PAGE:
Logans v. Herzog Transit Services, Inc.

Filing 20

ORDER GRANTING 13 Partial Motion to Dismiss. Signed by Judge Sam Sparks. (dm)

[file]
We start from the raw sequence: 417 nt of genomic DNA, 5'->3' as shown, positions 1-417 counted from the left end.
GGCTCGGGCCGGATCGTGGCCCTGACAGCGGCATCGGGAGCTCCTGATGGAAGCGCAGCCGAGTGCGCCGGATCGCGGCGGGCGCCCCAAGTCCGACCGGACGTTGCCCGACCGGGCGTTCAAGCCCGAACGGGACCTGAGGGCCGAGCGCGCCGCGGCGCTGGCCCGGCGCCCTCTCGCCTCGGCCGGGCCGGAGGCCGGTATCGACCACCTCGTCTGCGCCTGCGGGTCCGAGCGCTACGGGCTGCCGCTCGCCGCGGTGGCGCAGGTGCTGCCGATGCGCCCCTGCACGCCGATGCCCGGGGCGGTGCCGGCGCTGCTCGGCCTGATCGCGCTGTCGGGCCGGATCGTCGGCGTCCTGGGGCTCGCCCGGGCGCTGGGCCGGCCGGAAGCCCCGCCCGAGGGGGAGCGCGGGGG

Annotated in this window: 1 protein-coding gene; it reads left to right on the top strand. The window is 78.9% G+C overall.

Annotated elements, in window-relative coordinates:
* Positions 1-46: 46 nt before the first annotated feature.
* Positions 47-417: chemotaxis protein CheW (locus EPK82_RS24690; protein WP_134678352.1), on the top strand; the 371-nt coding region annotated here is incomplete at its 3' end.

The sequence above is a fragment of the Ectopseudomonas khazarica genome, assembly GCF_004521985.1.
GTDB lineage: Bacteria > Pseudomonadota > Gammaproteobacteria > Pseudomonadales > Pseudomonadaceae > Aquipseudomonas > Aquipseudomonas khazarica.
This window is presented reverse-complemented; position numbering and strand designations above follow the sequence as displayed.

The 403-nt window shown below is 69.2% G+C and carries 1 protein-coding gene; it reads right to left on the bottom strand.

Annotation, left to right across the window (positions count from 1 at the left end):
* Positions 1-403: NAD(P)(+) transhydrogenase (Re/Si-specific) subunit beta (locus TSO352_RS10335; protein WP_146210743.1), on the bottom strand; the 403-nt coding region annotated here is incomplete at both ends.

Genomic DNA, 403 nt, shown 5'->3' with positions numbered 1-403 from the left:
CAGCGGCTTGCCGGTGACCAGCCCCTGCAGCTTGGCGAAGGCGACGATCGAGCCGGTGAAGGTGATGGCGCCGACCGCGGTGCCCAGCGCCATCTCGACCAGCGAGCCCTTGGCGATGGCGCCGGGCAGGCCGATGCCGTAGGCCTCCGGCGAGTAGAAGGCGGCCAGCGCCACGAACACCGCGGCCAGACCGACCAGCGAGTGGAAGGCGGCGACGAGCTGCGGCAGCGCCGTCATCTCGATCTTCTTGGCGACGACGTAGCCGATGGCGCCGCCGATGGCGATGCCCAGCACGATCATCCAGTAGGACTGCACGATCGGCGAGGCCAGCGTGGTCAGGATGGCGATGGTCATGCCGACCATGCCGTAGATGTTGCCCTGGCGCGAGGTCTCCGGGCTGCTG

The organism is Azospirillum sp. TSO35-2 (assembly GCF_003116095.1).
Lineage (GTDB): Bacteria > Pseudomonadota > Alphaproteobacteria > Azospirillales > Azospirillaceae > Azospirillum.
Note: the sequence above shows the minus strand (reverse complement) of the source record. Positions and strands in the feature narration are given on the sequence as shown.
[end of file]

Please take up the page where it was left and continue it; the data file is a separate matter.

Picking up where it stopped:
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IN THE UNITED STATES DISTRICT COURT FOR THE WESTERN DISTRICT OF TEXAS AUSTIN DIVISION 2011 MAY -3 PM 3: 37 NARVINLOGANS, Plaintiff, Case No. A-16-CA-1336-SS -vs- HERZOG TRANSIT SERVICES, INC., Defendant. ORDER BE IT REMEMBERED on this day the Court reviewed the file in the above-styled cause, and specifically Defendant Herzog Transit Services, Inc. (Herzog)'s Partial Motion to Dismiss [#13] and Plaintiff Narvin Logans (Plaintiff)'s Stipulation of Dismissal and Response [#16]. Having considered the documents, the governing law, and the file as a whole, the Court now enters the following opinion and orders. Background' Herzog is a transportation company supplying train crews, train dispatchers, and support persoimel for the operation of passenger trains throughout the United States. Am. Compl. [#9] ¶ 5. Herzog oversees operations, dispatch, and maintenance for the Capital Metro commuter train system The recited facts are taken from Plaintiff's Amended Complaint and documents incorporated therein. See Villarreal v. Wells Fargo Bank, NA., 814 F.3d 763,766(5th Cir. 2016) (reiterating that the court may consider documents a defendant attaches to a motion to dismiss if they are referred to in the plaintiff's complaint and are central to his claim). Here, the Court considered the three charges of discrimination Plaintiff filed before instituting this suit and the corresponding administrative responses as (1) Plaintiff discusses all three charges of discrimination in the Amended Complaint and (2) the administrative responses are a matter of public record. Am. Compl. [#9] ¶ 14,21; Prewitt v. Cont '1 Auto., 927 F. Supp. 2d 435,447 (W.D. Tex. 2013) ("[A] court may take judicial notice of [Equal Employment Opportunity Commission (EEOC)] documents as a matter of public record when deciding a Rule 12(b)(6) motion."). 1 V in Austin, Texas. Id. Plaintiff began working as a train operator for Herzog in late 2009. Id. ¶J 6, 12, 14. In 2013, Plaintiff was diagnosed with Chronic Obstructive Pulmonary Disease (COPD), which is an umbrella term used to describe progressive lung diseases. Id. ¶ 7. During the course of his employment with Herzog, Plaintiff took medical leave more than once, but each time he returned to work after passing Herzog's required physical exam. Id. At the end of October 2014, Plaintiff, who is black, filed a charge of discrimination against Herzog with the Austin Equal Employment/Fair Housing Office (Austin Commission), alleging race discrimination (First Charge). Second Mot. Dismiss [#13-11 Ex. 1 (First Charge). Plaintiff later withdrew this charge. On April 4, 2015, the EEOC acknowledged Plaintiff's withdrawal of the First Charge, "terminat[ing] any further processing of this charge but.. . not affect[ing] the processing of any other charge." Id. [#13-2] Ex. 2 (Acknowledgment of Withdrawal). On April 16, 2015, after Plaintiff had been on medical leave for some time, Plaintiff's doctor cleared him to return to work but instructed him to keep an oxygen tank with him to use if necessary. Am. Compl. [#9] ¶ 8. Herzog again required Plaintiff to submit to a physical exam, conducted by Herzog's chosen doctor. Id. ¶ 9. Plaintiff passed the exam, which included demonstrating the ability to lift fifty pounds. Id. Subsequently, however, Herzog determined Plaintiff could not return to work, claiming Plaintiff was not fit to work because he could not lift people off a train in the event of an emergency. Id. Herzog put Plaintiff on medical leave, as delineated by the Family Medical Leave Act, effective May 1, 2015. Id. ¶ 10. Later that month, Plaintiff learned Herzog had two openings for dispatcher. Id. ¶ 11. Interested in the dispatcher positions because they were sedentary, Plaintiff informed Herzog's Austin manager -2- of his interest. Id. Plaintiff also inquired if he could take an "employee-in-charge"2 position. Id. The manager responded that Plaintiff could only return to work as a train operator and denied Plaintiff the opportunity to apply or train for a dispatcher position. Id. A few weeks after Plaintiff's conversation with the manager, Herzog filled the dispatcher positions with candidates who appear to be in their thirties. Id. ¶ 12. At the time the positions were filled, Plaintiff was sixty-four years old. Id. On July 9, 2015, Plaintiff filed a second charge of discrimination with the Austin Commission (Second Charge). Second Mot. Dismiss [#13-3] Ex. 3 (Second Charge). In the Second Charge, Plaintiff alleged Herzog retaliated against him for filing the First Charge and discriminated against him on the basis of his disability by not allowing him to return to work and not reassigning him to one of the vacant dispatcher positions. Id. Following an investigation, the Austin Commission issued a letter on September 29, 2015, indicating it was closing its file on the Second Charge because it was "unable to conclude that the information obtained establishes violations of the statutes." Id. [#13-4] Ex. 4 (Letter of Determination). Approximately one month later, on October22, 2015, the EEOC issued a Dismissal and Notice of Rights pertaining to the Second Charge, announcing the EEOC adopted the findings of the Austin Commission. Id. [#13-5] Ex. 5 (First Dismissal and Notice of Rights). The First Dismissal and Notice of Rights informed Plaintiff he could file a lawsuit based on the Second Charge, but the "lawsuit must be filed WITHIN 90 DAYS of your receipt of this notice; or your right to sue based on this charge will be lost." Id. 2An "employee-in-charge" acts as a lookout to monitor employee safety close to the rail tracks. Am. Compl. [#9] ¶11. -3- Some months later, Plaintiff learned Herzog terminated his employment when he received notice his health insurance coverage, obtained through his employer, had been terminated effective November 24, 2015. Am. Compi. [#9] ¶ 13. On February 21, 2016, Plaintiff filed a third charge of discrimination. Second Mot. Dismiss [#13-6] Ex. 6 (Third Charge). In the Third Charge, Plaintiff alleged Herzog unlawfully discriminated against him on the basis of his age and disability and retaliated against him by terminating his employment and denying his application for the dispatcher position. Id. On approximately October 10, 2016, the EEOC issued a second Dismissal and Notice ofRights, specifying it was "unable to conclude that the information obtained establishes a violation." Id. [#13-7] Ex. 7 (Second Dismissal and Notice of Rights). Nevertheless, the EEOC again informed Plaintiff he could file a lawsuit within ninety days of his receipt of the notice. Id. On December 27, 2016, Plaintiff brought suit against Herzog. Compl. [#1]. Herzog then filed a partial motion to dismiss alleging failure to state a claim. First Mot. Dismiss [#7]. Plaintiff thereafter amended his complaint, alleging (1) unlawful termination in violation of Title VII of the Civil Rights Act of 1964, 42 U.S.C. § 2000e, et seq.; with Disabilities Act (ADA), 42 U.S.C. § (2) disability discrimination in violation of the Americans 12101, etseq.; and (3) age discrimination in violation of the Age Discrimination in Employment Act (ADEA), 29 U.S.C. § 621, et seq. Am. Compl. [#9]. Herzog again moved for partial dismissal under Federal Rule of Civil Procedure 1 2(b)(6). Second Mot. Dismiss [#13]. Plaintiff filed a response, agreeing to dismiss some claims while opposing the dismissal of others. Resp. [#16]. Herzog did not file a reply, and the motion to dismiss is now ripe for decision. Analysis I. Legal Standard Federal Rule of Civil Procedure 8(a)(2) requires a complaint to contain "a short and plain statement of the claim showing that the pleader is entitled to relief." FED. R. CIV. P. 8(a)(2). A motion under Federal Rule of Civil Procedure 12(b)(6) asks a court to dismiss a complaint for "failure to state a claim upon which relief can be granted." FED. R. CIV. P. 12(b)(6). To survive a motion to dismiss, the plaintiff must plead sufficient facts to state a claim for relief that is facially plausible. Ashcroft v. Iqbal, 556 U.S. 662, 678 (2009); BellAti. Corp. v. Twombly, 550 U.S. 544, 570 (2007). "A claim has facial plausibility when the plaintiff pleads factual content that allows the court to draw the reasonable inference that the defendant is liable for the misconduct alleged." Iqbal, 566 U.S. at 678. Although a plaintiff's factual allegations need not establish that the defendant is probably liable, they must establish more than a "sheer possibility" a defendant has acted unlawfully. Id. Determining plausibility is a "context-specific task," and must be performed in light of a court's "judicial experience and common sense." Id. at 679. In deciding a motion to dismiss under Rule 12(b)(6), a court generally accepts as true all factual allegations contained within the complaint. Leatherman v. Tarrant Narcotics Intelligence & Coordination Unit, 507 U.S. 163, 164 (1993). However, a court is not bound to accept legal conclusions couched as factual allegations. Papasan v. Allain, 478 U.S. 265,286 (1986). Although all reasonable inferences will be resolved in favor of the plaintiff, the plaintiff must plead "specific facts, not mere conclusory allegations." Tuchman v. DSC Commc 'ns Corp., 14 F.3d 1061, 1067 (5th Cir. 1994). In deciding a motion to dismiss, courts "must consider" the complaint, as well as other sources such as documents incorporated into the complaint by reference and matters ofwhich a court may take judicial notice. Tellabs, Inc. v. Makor Issues & Rights, Ltd., 551 U.S. 308, 322 (2007). -5- II. Application A plaintiff in an employment discrimination case must exhaust administrative remedies before pursuing claims in federal court. "Exhaustion occurs when the plaintiff files a timely charge with the EEOC and receives a statutory notice of right to sue." Taylor v. Books A Million, Inc., 296 F.3d 376, 379 (5th Cir. 2002) (citation omitted). "Although filing of an EEOC charge is not a jurisdictional prerequisite, it is a precondition to filing suit in district court." Id. (citation and internal quotation marks omitted). After receiving a right-to-sue notice from the EEOC, a claimant has ninety days to file a civil action and that ninety-day period is strictly construed. See id. at 380 (affirming the district court's dismissal of an employment discrimination claim because the Plaintiff filed his complaint one day after the expiration of the ninety-day period). In its motion to dismiss, Herzog alleges Plaintiff's claims of retaliation and disability discrimination, as they relate to Herzog' s alleged refusal to allow Plaintiff to apply for or train for one of the dispatcher positions, are time-barred. Mot. Dismiss [#13] at 7-8. According to Herzog, because Plaintiff asserted these claims in the Second Charge, Plaintiff was required to file a lawsuit asserting these claims within ninety days of receiving the First Dismissal and Notice of Rights. Id. As Plaintiff filed this lawsuit more than ninety days after receiving the First Dismissal and Notice of Rights, Herzog argues Plaintiff's retaliation and disability discrimination claims concerning the dispatcher position should be dismissed with prejudice. Id. at 7-9 (noting Plaintiff filed this lawsuit over fourteen months after the EEOC dismissed the Second Charge). In his response, Plaintiff agrees to the dismissal of the entirety of his retaliation claim and part of his disability discrimination claim as it relates to the dispatcher position. See Resp. [#16] at 1-2 (stipulating to the dismissal of all claims except (1) his age discrimination claim concerning the dispatcher position and (2) his disability discrimination and age discrimination claims regarding his termination). However, citing National Railroad Passenger Corporation v. Morgan, 536 U.S. 101 (2002), Plaintiff appears to argue his claims are not time-barred because he timely filed the Third Charge. Id. at 2-3. In particular, Plaintiff claims he had either 180 or 300 days to file a charge from the most recent discrete retaliatory or discriminatory act. Id. Plaintiff addresses only his timely filing of the Third Charge and not his failure to timely sue based on the claims asserted in the Second Charge. Resp. [#16] at 2-3. Nevertheless, failure to file a lawsuit based on the claims asserted in the Second Charge within the required ninety-day window is fatal to those claims raised in the Second Charge. See Prewitt, 927 F. Supp. 2d at 445 (dismissing claims asserted in earlier EEOC charges but not sued upon within the corresponding ninety-day filing period as time-barred). To the extent Plaintiff repeated allegations from the Second Charge in the Third Charge, Plaintiff cannot circumvent the statute of limitations on a claim by raising it in a later-filed charge. See Gamel v. Grant Prideco, L.P., 625 F. App'x 690, 695 n.2 (5th Cir. 2015) ("A second right-to-sue letter does not restart the ninety-day window in which a claimant may file a lawsuit."); Soso Liang Lo v. Pan Am. World Airways, Inc., 787 F.2d 827, 828 (2d Cir. 1986) ("[T]he time limitations of 42 U.S.C. § 2000e-5(f)(l) would be meaningless, . . . [if] potential Title VII plaintiffs could evade those requirements simply by seeking additional Notices of Right to Sue whenever they pleased."). Additionally, Plaintiffalleged no facts to indicate the limitations period should be equitably tolled. See Granger v. Aaron's, Inc., 636 F.3d 708 (5th Cir. 2011) (discussing possible bases for equitable tolling). Plaintiff does not fully articulate his argument and merely cites to the syllabus of the Supreme Court's opinion in National Railroad Passenger Corporation, rather than the actual opinion, without explaining how the opinion's reasoning or holding applies to this case. See Resp. [#16] at 2-3 (citing Nat'! R.R. Passenger Corp., 536 U.S. at 102). -7- Therefore, the Court agrees with Herzog. The claims asserted in the Second Charge, Plaintiff's claims of retaliation and disability discrimination as they relate to the dispatcher position, must be dismissed. Additionally, because Plaintiff stipulates to the dismissal of his retaliation claim as it concerns his termination, the Court also dismisses this claim. Conclusion As the Court dismisses Plaintiff's retaliation claim in its entirety and partially dismisses Plaintiff's disability discrimination claim, two claims remain: (1) Plaintiff's disability discrimination claim with respect to termination and (2) his age discrimination claim as it relates to both the dispatcher position and termination. Accordingly: IT IS ORDERED that Defendant Herzog Transit Services, Inc.'s Partial Motion to Dismiss [#13] is GRANTED; and IT IS FURTHER ORDERED that Plaintiff Narvin Logans's claim of unlawful retaliation, in its entirety, and his claim of disability discrimination, as it relates to alleged denial of a dispatcher position, are DISMISSED. SIGNED this the 3'J day of May 2017. SAM UNITED STATES DISTRICT JUDGE